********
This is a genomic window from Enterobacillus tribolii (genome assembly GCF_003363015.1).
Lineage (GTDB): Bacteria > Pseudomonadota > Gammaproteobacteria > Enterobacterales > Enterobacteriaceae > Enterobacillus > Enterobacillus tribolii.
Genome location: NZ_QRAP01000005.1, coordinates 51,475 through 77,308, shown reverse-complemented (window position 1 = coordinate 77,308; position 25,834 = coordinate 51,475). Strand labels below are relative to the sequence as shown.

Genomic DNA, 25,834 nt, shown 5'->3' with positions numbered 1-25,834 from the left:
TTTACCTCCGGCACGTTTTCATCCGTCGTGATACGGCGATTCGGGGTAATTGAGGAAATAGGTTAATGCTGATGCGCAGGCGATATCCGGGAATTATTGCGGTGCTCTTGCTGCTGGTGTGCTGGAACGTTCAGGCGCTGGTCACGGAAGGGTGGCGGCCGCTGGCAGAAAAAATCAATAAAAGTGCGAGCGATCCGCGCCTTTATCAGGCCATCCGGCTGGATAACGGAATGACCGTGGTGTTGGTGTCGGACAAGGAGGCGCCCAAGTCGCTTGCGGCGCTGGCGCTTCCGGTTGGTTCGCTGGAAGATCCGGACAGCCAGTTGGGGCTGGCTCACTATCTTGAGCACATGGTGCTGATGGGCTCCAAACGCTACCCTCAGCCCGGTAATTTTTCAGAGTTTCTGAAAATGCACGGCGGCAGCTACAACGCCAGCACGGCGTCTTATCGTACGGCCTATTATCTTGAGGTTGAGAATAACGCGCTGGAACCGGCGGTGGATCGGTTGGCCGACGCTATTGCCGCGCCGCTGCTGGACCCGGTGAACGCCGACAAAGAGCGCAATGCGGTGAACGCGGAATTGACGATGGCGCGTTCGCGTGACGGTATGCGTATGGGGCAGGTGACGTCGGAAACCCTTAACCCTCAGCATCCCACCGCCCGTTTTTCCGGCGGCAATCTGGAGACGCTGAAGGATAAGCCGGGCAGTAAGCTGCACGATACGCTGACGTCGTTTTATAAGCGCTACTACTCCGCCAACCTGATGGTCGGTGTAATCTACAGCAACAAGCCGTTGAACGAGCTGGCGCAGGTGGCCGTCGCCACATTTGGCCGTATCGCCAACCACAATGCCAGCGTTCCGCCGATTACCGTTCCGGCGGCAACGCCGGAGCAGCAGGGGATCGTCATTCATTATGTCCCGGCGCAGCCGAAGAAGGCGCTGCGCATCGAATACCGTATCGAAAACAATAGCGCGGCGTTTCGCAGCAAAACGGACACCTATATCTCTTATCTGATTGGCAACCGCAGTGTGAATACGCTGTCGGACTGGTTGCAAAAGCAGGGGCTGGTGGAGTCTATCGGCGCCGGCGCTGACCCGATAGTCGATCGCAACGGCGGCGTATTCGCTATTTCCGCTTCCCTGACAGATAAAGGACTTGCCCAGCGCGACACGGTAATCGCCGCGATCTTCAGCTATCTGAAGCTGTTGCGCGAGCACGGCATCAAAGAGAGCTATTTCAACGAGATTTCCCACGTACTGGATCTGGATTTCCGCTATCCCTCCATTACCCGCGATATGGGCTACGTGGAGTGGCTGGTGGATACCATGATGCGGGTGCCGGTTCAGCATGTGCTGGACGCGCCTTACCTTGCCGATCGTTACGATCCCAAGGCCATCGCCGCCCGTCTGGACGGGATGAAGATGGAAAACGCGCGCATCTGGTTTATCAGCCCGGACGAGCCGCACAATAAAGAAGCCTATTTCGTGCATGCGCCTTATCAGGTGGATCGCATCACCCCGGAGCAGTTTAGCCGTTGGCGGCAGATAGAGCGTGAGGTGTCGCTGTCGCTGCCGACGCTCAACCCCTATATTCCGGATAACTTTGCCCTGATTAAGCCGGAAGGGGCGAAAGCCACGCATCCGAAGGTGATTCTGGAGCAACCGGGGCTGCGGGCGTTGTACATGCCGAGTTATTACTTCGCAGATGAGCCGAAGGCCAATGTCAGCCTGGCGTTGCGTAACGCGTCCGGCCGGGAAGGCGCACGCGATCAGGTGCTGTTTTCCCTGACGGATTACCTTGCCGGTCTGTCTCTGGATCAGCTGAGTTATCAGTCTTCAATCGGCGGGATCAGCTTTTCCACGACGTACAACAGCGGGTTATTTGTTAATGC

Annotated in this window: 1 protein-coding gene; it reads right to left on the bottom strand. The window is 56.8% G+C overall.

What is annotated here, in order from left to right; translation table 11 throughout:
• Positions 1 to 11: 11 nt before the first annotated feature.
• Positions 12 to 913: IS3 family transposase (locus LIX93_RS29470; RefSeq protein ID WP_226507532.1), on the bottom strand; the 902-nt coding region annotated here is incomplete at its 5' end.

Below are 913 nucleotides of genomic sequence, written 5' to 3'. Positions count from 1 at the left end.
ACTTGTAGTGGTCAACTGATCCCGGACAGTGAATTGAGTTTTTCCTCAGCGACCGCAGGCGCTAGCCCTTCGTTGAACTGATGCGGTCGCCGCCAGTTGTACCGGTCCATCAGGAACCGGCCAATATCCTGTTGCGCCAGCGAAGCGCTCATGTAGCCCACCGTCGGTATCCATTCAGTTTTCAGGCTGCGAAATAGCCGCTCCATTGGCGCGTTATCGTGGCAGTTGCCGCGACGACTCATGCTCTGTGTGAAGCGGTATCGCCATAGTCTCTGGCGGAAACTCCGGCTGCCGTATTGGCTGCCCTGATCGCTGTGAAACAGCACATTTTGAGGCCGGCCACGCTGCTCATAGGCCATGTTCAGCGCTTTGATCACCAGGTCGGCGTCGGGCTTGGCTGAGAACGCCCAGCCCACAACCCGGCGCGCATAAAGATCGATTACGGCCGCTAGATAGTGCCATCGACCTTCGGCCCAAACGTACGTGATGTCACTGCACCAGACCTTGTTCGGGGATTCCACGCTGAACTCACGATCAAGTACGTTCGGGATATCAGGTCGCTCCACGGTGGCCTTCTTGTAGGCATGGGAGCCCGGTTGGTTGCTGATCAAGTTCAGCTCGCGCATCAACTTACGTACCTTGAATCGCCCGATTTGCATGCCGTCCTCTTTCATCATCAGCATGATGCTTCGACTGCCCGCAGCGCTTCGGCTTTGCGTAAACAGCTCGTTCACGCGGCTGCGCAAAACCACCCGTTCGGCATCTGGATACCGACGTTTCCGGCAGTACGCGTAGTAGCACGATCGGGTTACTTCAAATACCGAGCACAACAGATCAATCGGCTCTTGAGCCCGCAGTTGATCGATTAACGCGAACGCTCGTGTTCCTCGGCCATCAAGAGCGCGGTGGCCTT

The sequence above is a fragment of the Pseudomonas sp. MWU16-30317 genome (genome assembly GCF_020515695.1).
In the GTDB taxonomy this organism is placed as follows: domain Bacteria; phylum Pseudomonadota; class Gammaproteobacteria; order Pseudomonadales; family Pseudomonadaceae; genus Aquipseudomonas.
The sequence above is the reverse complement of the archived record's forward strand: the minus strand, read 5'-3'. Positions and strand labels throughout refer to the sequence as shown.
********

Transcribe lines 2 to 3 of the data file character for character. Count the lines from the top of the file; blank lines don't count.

Lineage (GTDB): Bacteria > Pseudomonadota > Gammaproteobacteria > Enterobacterales > Enterobacteriaceae > Enterobacillus > Enterobacillus tribolii.
Genome location: NZ_QRAP01000005.1, coordinates 51,475 through 77,308, shown reverse-complemented (window position 1 = coordinate 77,308; position 25,834 = coordinate 51,475). Strand labels below are relative to the sequence as shown.